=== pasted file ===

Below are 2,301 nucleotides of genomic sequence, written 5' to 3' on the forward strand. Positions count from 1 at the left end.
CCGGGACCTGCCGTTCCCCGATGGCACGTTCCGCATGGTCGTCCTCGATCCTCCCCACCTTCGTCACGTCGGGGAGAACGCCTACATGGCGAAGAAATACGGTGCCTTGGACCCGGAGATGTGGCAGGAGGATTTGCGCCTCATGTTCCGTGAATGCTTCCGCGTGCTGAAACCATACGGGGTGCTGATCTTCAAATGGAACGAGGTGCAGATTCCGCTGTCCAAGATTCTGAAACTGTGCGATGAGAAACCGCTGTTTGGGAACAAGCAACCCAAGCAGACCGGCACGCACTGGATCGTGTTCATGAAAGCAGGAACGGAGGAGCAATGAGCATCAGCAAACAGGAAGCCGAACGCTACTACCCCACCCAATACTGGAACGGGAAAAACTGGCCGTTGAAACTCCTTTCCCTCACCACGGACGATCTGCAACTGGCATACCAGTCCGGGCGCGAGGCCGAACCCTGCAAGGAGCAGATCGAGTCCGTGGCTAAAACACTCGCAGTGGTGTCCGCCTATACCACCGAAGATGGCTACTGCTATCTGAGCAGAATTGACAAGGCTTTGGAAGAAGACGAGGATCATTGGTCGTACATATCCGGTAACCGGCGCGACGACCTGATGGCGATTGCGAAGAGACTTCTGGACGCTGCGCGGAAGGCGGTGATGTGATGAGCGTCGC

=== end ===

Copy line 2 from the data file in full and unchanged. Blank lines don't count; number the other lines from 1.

CCGGGACCTGCCGTTCCCCGATGGCACGTTCCGCATGGTCGTCCTCGATCCTCCCCACCTTCGTCACGTCGGGGAGAACGCCTACATGGCGAAGAAATACGGTGCCTTGGACCCGGAGATGTGGCAGGAGGATTTGCGCCTCATGTTCCGTGAATGCTTCCGCGTGCTGAAACCATACGGGGTGCTGATCTTCAAATGGAACGAGGTGCAGATTCCGCTGTCCAAGATTCTGAAACTGTGCGATGAGAAACCGCTGTTTGGGAACAAGCAACCCAAGCAGACCGGCACGCACTGGATCGTGTTCATGAAAGCAGGAACGGAGGAGCAATGAGCATCAGCAAACAGGAAGCCGAACGCTACTACCCCACCCAATACTGGAACGGGAAAAACTGGCCGTTGAAACTCCTTTCCCTCACCACGGACGATCTGCAACTGGCATACCAGTCCGGGCGCGAGGCCGAACCCTGCAAGGAGCAGATCGAGTCCGTGGCTAAAACACTCGCAGTGGTGTCCGCCTATACCACCGAAGATGGCTACTGCTATCTGAGCAGAATTGACAAGGCTTTGGAAGAAGACGAGGATCATTGGTCGTACATATCCGGTAACCGGCGCGACGACCTGATGGCGATTGCGAAGAGACTTCTGGACGCTGCGCGGAAGGCGGTGATGTGATGAGCGTCGC